Cinema Rewards and the Deeper Value of Non-Cash Incentives

is cash always king?

There is much discussion to be had about incentives and their impact on behaviour. Whether the aim is to influence purchase decisions, boost performance or encourage higher attendence, with mechanics like cinema rewards, the case for motivation rewards is alive and well.

A common myth is that cash rewards reign supreme when it comes to rewarding employees, but that's not always the case. Nearly one in five employees would like to share an experience with their team as a reward, showing employees don't always want monetary treats. Let’s take a look at the value of non-cash rewards


Incentive programs may continue to thrive across industries, but their efficacy and conceivable returns certainly vary. With diverse perceptions of what qualifies as a practical, worthwhile incentive, for all parties involved, it’s important for program organisers to do their homework.

While cash incentives may seem the obvious route to take when looking to inspire action from a targeted group of people (whether that be employees, pupils, consumers or any other demographic), research tends to contradict this assumption, suggesting that monetary-based motivation isn’t always constructive motivation.

Each program will have its own distinctive aims and budgets, yet the value of the non-cash reward remains consistent no matter the audience. Those who look a little bit closer will find that non-cash incentives – which include cinema and travel – rule the roost when it comes to influencing behavioural tendencies.  


One of the leading authorities in this space, the Incentive Marketing Association, note four key reasons why non-cash incentives are superior:

Evaluability: Thoughtful non-cash incentives have the ability to ignite the imagination in a way that enhances their perceived value. Experiences create lasting memories that build bridges, relationships and morale in ways that impersonal cash rewards cannot.

Separability: Non-cash incentives allow people to distinguish recognition from compensation, whereas the perception of cash rewards can become muddied. Cash rewards are also subject to tax and can get lost in amongst the rest of the money in someone’s account.

Justifiability: Those who earn non-cash incentives get a special satisfaction from receiving them, as they offer a guilt-free alternative to spending.

Social Reinforcement: These types of rewards facilitate communication and alignment because people feel free and at ease to talk about them, whereas conversations about cash can come across as impolite, or even crass in some situations.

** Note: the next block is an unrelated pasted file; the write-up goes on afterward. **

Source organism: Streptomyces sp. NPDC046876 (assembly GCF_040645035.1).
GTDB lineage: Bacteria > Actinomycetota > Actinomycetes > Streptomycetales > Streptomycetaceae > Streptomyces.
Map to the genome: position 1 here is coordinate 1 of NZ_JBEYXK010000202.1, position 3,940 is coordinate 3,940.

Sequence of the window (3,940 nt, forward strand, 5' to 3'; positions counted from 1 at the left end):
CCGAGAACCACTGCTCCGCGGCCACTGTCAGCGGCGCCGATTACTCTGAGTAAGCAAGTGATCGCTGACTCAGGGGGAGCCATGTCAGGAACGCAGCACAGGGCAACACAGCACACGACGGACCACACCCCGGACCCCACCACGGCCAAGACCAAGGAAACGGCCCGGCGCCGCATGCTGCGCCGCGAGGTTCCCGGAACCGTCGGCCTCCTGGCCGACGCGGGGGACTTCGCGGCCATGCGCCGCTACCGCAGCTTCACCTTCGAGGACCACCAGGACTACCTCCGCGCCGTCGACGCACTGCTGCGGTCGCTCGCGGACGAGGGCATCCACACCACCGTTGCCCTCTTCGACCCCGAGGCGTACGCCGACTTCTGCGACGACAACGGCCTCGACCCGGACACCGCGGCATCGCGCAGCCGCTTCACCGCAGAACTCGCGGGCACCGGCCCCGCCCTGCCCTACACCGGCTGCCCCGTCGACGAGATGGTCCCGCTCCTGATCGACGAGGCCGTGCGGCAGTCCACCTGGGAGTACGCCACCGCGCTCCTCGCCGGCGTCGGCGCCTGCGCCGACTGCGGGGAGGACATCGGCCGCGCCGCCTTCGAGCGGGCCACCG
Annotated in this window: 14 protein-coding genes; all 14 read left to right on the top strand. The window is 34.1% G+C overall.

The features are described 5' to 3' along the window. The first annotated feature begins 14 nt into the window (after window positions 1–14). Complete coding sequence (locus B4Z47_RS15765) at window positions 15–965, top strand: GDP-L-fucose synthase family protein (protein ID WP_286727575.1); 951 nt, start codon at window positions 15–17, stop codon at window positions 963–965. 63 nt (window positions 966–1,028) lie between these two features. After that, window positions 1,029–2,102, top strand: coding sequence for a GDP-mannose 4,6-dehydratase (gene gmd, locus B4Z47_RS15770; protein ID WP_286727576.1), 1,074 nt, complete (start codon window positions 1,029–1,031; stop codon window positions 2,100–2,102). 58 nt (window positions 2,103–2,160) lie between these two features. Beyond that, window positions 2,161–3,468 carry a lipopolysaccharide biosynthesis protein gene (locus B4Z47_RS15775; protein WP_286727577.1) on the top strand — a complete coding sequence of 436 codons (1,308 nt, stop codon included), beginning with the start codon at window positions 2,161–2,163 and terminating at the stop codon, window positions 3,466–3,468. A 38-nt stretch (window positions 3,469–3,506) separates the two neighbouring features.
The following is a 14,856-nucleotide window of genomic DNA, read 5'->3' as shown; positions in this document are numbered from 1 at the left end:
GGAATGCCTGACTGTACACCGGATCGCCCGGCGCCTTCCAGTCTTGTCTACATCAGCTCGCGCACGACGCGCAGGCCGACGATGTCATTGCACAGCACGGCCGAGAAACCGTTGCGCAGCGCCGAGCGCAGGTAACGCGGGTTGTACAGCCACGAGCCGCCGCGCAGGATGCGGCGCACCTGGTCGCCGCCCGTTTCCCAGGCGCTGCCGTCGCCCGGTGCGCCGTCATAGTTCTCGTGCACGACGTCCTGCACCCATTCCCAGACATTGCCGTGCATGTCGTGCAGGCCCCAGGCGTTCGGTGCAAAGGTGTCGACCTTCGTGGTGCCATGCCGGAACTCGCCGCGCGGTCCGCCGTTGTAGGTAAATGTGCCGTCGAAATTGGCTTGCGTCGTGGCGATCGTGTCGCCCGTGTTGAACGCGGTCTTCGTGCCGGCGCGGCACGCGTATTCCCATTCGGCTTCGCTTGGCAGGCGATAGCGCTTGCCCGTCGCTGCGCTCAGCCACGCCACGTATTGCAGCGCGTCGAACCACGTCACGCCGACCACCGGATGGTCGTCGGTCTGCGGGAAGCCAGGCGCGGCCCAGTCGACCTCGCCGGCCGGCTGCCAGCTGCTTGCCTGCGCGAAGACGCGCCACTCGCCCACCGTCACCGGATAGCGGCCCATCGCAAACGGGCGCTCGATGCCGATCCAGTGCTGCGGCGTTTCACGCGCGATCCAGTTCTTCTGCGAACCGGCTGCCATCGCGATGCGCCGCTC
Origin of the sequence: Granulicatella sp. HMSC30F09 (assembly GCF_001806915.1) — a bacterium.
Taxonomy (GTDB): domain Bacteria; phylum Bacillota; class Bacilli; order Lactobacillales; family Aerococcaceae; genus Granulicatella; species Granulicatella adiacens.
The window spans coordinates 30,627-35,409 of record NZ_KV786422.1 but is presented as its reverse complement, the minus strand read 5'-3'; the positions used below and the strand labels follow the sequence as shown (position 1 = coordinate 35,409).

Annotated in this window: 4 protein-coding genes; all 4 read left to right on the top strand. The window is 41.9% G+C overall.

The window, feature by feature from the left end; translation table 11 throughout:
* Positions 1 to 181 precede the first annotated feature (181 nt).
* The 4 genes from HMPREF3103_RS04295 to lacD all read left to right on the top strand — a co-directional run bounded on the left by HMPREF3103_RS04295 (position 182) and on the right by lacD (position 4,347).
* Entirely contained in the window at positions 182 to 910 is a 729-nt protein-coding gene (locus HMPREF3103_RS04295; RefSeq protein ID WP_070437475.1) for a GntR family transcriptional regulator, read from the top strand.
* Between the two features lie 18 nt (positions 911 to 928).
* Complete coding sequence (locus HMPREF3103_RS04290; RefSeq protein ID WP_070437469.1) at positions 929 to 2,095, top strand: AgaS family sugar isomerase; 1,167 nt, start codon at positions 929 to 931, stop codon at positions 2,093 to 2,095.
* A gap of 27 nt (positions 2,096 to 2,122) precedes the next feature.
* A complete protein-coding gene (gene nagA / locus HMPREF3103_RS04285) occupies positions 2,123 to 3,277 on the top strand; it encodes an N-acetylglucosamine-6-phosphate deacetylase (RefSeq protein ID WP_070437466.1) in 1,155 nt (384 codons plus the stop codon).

This deeper value rings true across all manner of non-cash rewards – and the big screen is no different. In fact, over 84% of participants in a recent Sodexo survey said they prefer to receive vouchers (including cinema rewards) instead of traditional, impersonal employee incentives. The general consensus is overwhelming!


The demand is there and this has been reflected in a remarkable 17% growth in the non-cash incentives market since the Incentive Association/Incentive Federation’s last study three years previous. Growth that signals a shift in the way we perceive motivational rewards.

Non-cash incentives in action

A 2014 report, assembled by Aberdeen Group and Incentive Research Foundation, consolidates this notion. The survey found that 63% of higher performing organisations show a clear preference for non-cash rewards.

They have a stronger, more positive impact on the bottom line of businesses and represent a more personable appeal to an audience’s willingness to participate in activities, promotions, monetary based subscription services etc.

Rewarding employees

One environment where incentives are a necessity, is the workplace. For business owners there’s the opportunity to effectively motivate employee through maximising their recognition and rewards for employees.

Unsurprisingly, a massive 67% of companies use non-cash awards for employees and 62% of employees say they prefer a tangible reward when asked about their incentive preferences (Incentive Marketing Association).

The benefits are palpable as by 2020, millennials will form 75% of the global workforce according to PwC. What’s more, this growing economic force is heading a progressive shift in work/lifestyle ideals.

The trend is set. Three out of four millennial employees prioritise experience over tangible goods, while 17% of millennials have also said they would like to have the opportunity to share their rewards with their teams at workWorkforce motivation and morale are indicators of a successful business environment – and experiential cinema rewards and incentives can nurture this professional outlook.


Industries and organisations continue to lean on motivational rewards to inspire current and prospective audiences. This is especially true in times when staff need some extra motivation, reward and incentivisation - such as over the festive season.

Non-cash incentives give people access to experiences that may otherwise sit outside of their budget restrictions. And cinema rewards incentives epitomise this.

The Incentive Federation attributes memorability to the efficacy of these types of incentives and expresses a depth in the way rewards can influence our behaviour.

From enhanced levels of communication between employee and employer, to company wide enthusiasm for incentive programs, and a so-called addiction to earning rewards, the benefits are far reaching to say the least.

The crux of it comes down to an increasing awareness of the modern expectations coming from the younger generations, emerging talented professionals and all manner of consumers. To encourage engagement and motivate performance, businesses, organisations and institutions need to build relationships with their audiences.

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